A good thing the guy in the vid does is use right angle for cut off.
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    Re: 16 Hours of GMAW Training/Instruction?

    If you are going to put a 50 amp outlet and a 20 amp in your garage you might be better off to put a sub panel in.
    Then you could easly add a few more outlets for grinders and such.
    I had outlets about every 6 feet in on shop. It is nice to not have exstension cords running all over the floor.

  22. #118
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    Re: 16 Hours of GMAW Training/Instruction?

    Quote Originally Posted by Sberry View Post
    I use a modified flange for most of that rather than a true but weld. I dont have many good sheet pics but can make it almost consumable and leave it looks like a root bead on the back. It makes it a lot stiffer and easy to finish.
    Body guys often commented on the patches and ease of finishing and how close it came. Another thing is,, not every repair has to be made from thin steel. For truck work lots of pieces can be done in 16 ga, maybe not skins but hidden work, makes it easy to fit, holds its shape, adds strength and ease of welding.
    I don't get this flange thing you're talking about, can't picture it in my mind. I'll have to look it up.

    Yeah that Fitzee guy said something similar to that, about using a thicker gauge sheet metal. Evidently he says it's easier to use a thicker gauge sheet metal with the thinner metal on a vehicle. Evidently it's easier to weld that way. I may try a thicker gauge on the inner wheel well metal. I'm still trying to work out how I'm going to cut it out and fit/fabricate the replacement piece.

    Quote Originally Posted by Roert42 View Post
    I'll have to take a look at that video later.

    If I am going to do a butt weld i like to hold the panel up and cut the old out while also cutting the patch at the same time. That way they are the same shape. Gotta use a reall thing wheel though or you end up with a big gap.

    Also, that guy wasn't wearing a hood while welding.
    lol yep I believe he mentions not wearing a hood in another video. I guess he just closes his eyes sometimes since he's mainly doing tack welds on sheet metal. I'm loving my helmet though so I use it all the time.

    Quote Originally Posted by Sberry View Post
    I dont watch a lot of vids but that was good. There is another way I might like as well or better in where the donor is slightly bigger by 1/8 or more to start, cut and finish the hole and pull the patch in the back so to speak and bend a little flare in the donor. There is no gap, no place for the wire to shoot thru. Similar to the whiz that does this on GJ grind the weld fussy like with a small wheel rather than wholesale with the big sander. If I gotta do this really rather use air. So easy to throttle and torque. I have a 5 inch sander but fave is this 7 with 36 and use the 4 for cut off.
    A good thing the guy in the vid does is use right angle for cut off.
    You mean making a flare in the donor patch that sits behind the sheet metal of the vehicle? So when you tack weld the metal from the wire contacts the donor piece, vehicle metal, and the flare of the donor piece that's resting on the backside of the vehicle? So hard to explain what I'm thinking though a forum post lol.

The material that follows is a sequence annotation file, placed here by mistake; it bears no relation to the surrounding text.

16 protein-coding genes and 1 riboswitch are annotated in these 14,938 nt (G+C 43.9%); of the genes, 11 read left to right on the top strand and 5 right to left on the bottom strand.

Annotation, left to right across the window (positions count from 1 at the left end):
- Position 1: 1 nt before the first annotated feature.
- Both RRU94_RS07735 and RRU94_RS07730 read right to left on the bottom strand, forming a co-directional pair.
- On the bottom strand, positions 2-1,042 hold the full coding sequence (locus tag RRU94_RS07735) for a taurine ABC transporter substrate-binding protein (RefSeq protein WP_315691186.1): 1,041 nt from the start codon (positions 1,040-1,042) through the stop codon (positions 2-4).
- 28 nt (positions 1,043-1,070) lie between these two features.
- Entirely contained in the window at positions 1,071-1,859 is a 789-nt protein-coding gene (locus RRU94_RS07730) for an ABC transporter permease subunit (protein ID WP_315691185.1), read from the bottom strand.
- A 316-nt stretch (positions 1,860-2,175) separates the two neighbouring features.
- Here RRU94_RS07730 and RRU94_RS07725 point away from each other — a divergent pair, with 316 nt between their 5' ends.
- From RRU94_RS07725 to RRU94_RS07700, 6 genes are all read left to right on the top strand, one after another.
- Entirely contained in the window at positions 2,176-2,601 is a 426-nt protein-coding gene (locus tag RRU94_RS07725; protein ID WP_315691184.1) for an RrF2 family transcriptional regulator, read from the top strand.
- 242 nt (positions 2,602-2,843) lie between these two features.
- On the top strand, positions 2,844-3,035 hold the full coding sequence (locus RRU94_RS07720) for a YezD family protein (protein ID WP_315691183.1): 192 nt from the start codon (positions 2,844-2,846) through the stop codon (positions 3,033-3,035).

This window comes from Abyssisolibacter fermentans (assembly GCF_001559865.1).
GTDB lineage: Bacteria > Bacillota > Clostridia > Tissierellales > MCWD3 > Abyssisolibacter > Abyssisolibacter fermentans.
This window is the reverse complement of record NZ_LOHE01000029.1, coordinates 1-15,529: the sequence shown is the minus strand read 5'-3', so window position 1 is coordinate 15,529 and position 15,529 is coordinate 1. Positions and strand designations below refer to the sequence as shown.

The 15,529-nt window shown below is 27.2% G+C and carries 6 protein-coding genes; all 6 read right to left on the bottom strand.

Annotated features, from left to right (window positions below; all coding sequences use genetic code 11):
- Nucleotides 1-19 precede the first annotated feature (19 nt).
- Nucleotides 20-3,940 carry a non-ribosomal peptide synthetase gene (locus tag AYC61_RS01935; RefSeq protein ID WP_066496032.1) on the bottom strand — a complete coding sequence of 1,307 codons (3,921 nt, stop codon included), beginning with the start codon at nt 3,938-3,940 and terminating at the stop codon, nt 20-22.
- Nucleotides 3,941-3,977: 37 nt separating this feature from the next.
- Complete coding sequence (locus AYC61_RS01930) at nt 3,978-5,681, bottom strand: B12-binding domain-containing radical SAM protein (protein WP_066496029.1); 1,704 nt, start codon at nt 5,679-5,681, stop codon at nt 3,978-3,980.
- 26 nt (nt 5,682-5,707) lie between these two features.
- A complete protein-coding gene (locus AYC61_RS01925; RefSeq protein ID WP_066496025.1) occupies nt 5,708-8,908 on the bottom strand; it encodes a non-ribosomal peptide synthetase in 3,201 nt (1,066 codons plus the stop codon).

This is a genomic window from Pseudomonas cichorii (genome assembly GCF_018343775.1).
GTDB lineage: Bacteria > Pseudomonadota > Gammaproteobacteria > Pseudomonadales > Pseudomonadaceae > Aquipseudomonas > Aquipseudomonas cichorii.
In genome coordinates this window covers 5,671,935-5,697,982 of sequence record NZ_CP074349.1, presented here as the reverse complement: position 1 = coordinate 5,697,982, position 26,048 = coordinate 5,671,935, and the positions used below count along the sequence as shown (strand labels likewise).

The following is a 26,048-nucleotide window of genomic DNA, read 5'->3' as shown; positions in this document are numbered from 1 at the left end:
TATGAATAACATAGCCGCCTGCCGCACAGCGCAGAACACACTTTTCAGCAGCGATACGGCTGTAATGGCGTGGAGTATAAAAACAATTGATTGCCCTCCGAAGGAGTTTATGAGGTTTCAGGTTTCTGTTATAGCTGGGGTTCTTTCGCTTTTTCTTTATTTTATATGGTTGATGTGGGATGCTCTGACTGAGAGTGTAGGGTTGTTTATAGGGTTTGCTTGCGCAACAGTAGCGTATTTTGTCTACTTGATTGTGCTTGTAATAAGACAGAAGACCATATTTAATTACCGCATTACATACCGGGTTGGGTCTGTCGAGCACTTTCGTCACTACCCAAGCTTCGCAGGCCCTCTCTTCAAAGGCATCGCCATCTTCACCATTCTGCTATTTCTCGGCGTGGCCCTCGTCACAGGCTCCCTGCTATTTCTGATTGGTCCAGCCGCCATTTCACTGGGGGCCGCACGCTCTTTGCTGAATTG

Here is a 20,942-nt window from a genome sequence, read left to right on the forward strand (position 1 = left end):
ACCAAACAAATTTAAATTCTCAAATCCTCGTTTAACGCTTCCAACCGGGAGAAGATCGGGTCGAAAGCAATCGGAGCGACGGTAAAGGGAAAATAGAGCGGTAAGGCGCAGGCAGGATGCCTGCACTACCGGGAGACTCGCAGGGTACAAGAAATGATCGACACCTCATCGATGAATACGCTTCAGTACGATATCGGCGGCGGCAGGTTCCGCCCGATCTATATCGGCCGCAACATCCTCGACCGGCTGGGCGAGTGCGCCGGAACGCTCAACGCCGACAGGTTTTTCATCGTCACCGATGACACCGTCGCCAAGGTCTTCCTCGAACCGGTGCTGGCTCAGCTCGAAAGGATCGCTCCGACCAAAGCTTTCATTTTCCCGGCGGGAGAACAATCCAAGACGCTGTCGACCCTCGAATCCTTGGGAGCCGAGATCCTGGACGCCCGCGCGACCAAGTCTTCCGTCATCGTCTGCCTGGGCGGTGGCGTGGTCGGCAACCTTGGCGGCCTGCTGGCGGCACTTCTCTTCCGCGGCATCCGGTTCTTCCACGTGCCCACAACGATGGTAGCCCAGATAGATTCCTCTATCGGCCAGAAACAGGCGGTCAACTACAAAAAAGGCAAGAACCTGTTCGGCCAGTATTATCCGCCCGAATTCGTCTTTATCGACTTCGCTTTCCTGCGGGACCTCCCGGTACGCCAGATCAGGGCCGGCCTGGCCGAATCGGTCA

Is that thing on the right a cut-off wheel without a guard? If so, you're brave dude. There's no way I'm taking my guards off my angle grinder.

    Quote Originally Posted by bcguide View Post
    If you are going to put a 50 amp outlet and a 20 amp in your garage you might be better off to put a sub panel in.
    Then you could easly add a few more outlets for grinders and such.
    I had outlets about every 6 feet in on shop. It is nice to not have exstension cords running all over the floor.
    lol. Damn man, I'm not trying to set up a welding shop in my garage. It would be nice to have more outlets though. I agree about the extension cord thing. Not only is it a pain, I think it can be a hazard as well.

  23. #119
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    Re: 16 Hours of GMAW Training/Instruction?

    I don't like overlapping seams, or more specifically, I don't like rust repair that overlaps. I'm in the rust belt. State & Town crews start early November dumping brine on the roads every night. When it snows they dump rock salt. All summer it's calcium chloride on gravel roads for dust control. That crap is corrosive & if there is an overlap it'll get in there & rust worse. A butt weld is less vulnerable to salt corrosion. Be sure to use something on the back side for rust prevention.
    An optimist is usually wrong, and when the unexpected happens is unprepared. A pessimist is usually right, when wrong, is delighted, and well prepared.

  24. #120
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    Re: 16 Hours of GMAW Training/Instruction?

    The overlap in the behind method is so minor it is consumed in the same nature as a backup wire used in some pipe joints. I agree laps are a problem for corrosion.
    No, that 7 inch is NOT a cut off wheel, its a sanding disk and I also keep guards on. I use another 4 inch like the one with the wire wheel on it for cuts. I dont like straight for cuts, often puts the user behind the wheel vs off the side.
    As for the guy and the welding hood. He is wearing real safety glasses and hiding the arc behind the cup. Watching the trailing edge of puddle or tack. The guys you see not wearing any glasses are ,, well,,,

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    Re: 16 Hours of GMAW Training/Instruction?